2008 News Feature: NHGRI-Funded Scientists Win NIH Director's Pioneer Award

National Human Genome Research Institute

National Institutes of Health
U.S. Department of Health and Human Services


NHGRI Grantees Win Pioneer Awards

NIH Director's Pioneer AwardTwo National Human Genome Research Institute grantees, Alice Y. Ting, Ph.D., and Saeed Tavazoie, Ph.D., are among the 15 scientists of exceptional creativity chosen to receive a 2008 NIH Director's Pioneer Award. The awards enable researchers to pursue innovative approaches that could possibly transform biomedical and behavioral science.

Alice Y. Ting, Ph.D.An associate professor of chemistry at the Massachusetts Institute of Technology in Cambridge, Mass., Dr. Ting received her doctorate in chemistry from the University of California, Berkeley, in 2000. She is an organic chemist and biochemist who is developing new tools and technologies for imaging live cells. She will use her Pioneer Award to investigate new approaches for the studying cell proteins in their native form and context.

Dr. Ting's past achievements include a McKnight Technology Award, a Technology Review TR35 Award, a Sloan Research Fellowship, an Office of Naval Research Young Investigator Award, an NIH Career Development Award and a Camille and Henry Dreyfus Teacher-Scholar Award.

Tavazoie Saeed, Ph.D.Dr. Tavazoie, who received his doctorate in biophysics from Harvard University in Cambridge, Mass., in 1999, is an associate professor of molecular biology and a member of The Lewis-Sigler Institute for Integrative Genomics at Princeton University in Princeton, N.J. He uses genomic and computational methods to study the structure, function and evolution of regulatory networks across organisms, ranging from bacteria to humans.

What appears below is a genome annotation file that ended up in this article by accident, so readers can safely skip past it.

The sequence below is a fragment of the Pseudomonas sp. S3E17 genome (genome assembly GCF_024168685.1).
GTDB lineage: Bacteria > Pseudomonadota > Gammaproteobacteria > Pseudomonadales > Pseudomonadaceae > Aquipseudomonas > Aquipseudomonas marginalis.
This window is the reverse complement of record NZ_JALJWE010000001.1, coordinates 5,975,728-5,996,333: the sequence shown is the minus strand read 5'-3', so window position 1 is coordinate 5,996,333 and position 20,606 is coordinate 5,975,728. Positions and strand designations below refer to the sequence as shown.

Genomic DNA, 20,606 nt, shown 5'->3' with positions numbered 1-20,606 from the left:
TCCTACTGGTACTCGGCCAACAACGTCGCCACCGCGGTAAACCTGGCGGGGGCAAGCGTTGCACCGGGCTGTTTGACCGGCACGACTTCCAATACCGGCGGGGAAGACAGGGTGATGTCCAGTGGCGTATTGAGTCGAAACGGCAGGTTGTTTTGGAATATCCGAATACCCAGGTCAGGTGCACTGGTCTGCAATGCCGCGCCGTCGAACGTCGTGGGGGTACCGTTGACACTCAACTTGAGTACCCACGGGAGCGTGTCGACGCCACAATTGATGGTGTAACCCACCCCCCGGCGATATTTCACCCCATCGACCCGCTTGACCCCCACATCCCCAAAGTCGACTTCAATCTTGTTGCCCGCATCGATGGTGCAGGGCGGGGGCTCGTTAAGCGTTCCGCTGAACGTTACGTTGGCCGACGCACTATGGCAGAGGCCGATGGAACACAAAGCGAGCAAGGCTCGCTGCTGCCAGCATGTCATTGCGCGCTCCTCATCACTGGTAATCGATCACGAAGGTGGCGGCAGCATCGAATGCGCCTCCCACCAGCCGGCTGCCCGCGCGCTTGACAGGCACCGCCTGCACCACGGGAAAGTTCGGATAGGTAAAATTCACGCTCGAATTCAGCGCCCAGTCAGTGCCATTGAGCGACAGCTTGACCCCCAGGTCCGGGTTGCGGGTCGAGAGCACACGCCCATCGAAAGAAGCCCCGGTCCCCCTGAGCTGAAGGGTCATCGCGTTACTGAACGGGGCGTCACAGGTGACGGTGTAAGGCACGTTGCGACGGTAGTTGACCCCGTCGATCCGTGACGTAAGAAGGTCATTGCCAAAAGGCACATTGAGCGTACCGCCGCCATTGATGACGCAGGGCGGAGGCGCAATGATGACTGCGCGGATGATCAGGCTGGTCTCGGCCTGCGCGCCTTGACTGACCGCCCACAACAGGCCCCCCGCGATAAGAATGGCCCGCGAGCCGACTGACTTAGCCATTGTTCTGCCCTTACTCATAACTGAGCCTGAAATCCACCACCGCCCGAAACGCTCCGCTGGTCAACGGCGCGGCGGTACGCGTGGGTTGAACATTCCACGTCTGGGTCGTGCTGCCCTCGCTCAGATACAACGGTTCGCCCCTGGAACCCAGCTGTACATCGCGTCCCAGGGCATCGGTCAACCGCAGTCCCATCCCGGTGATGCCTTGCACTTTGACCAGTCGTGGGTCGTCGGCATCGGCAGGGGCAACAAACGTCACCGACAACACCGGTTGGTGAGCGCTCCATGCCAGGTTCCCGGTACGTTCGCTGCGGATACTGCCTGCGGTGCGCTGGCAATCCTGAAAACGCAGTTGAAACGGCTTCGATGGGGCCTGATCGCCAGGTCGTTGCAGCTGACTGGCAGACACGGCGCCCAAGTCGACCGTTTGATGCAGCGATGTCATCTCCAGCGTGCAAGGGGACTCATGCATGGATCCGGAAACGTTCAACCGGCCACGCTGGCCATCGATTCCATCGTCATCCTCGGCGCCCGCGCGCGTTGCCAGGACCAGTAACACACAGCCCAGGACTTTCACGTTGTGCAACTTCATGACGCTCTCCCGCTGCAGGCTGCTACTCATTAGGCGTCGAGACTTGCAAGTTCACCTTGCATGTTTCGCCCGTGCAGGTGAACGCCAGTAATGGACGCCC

Dr. Tavazoie will use his Pioneer Award to study how regulatory networks are shaped by the complex and dynamic environments of native microbial habitats. His research will also explore how such "internal representations" allow single-celled microbes to carry out cognitive tasks typically associated with the nervous systems of multi-celled animals. His previous honors include a CAREER Award from the National Science Foundation.

The NIH Director's Pioneer Award Program [nihroadmap.nih.gov] targets researchers at the early to middle stages of their careers and is a major component of the NIH Roadmap for Medical Research [nihroadmap.nih.gov].

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Last Reviewed: May 11, 2012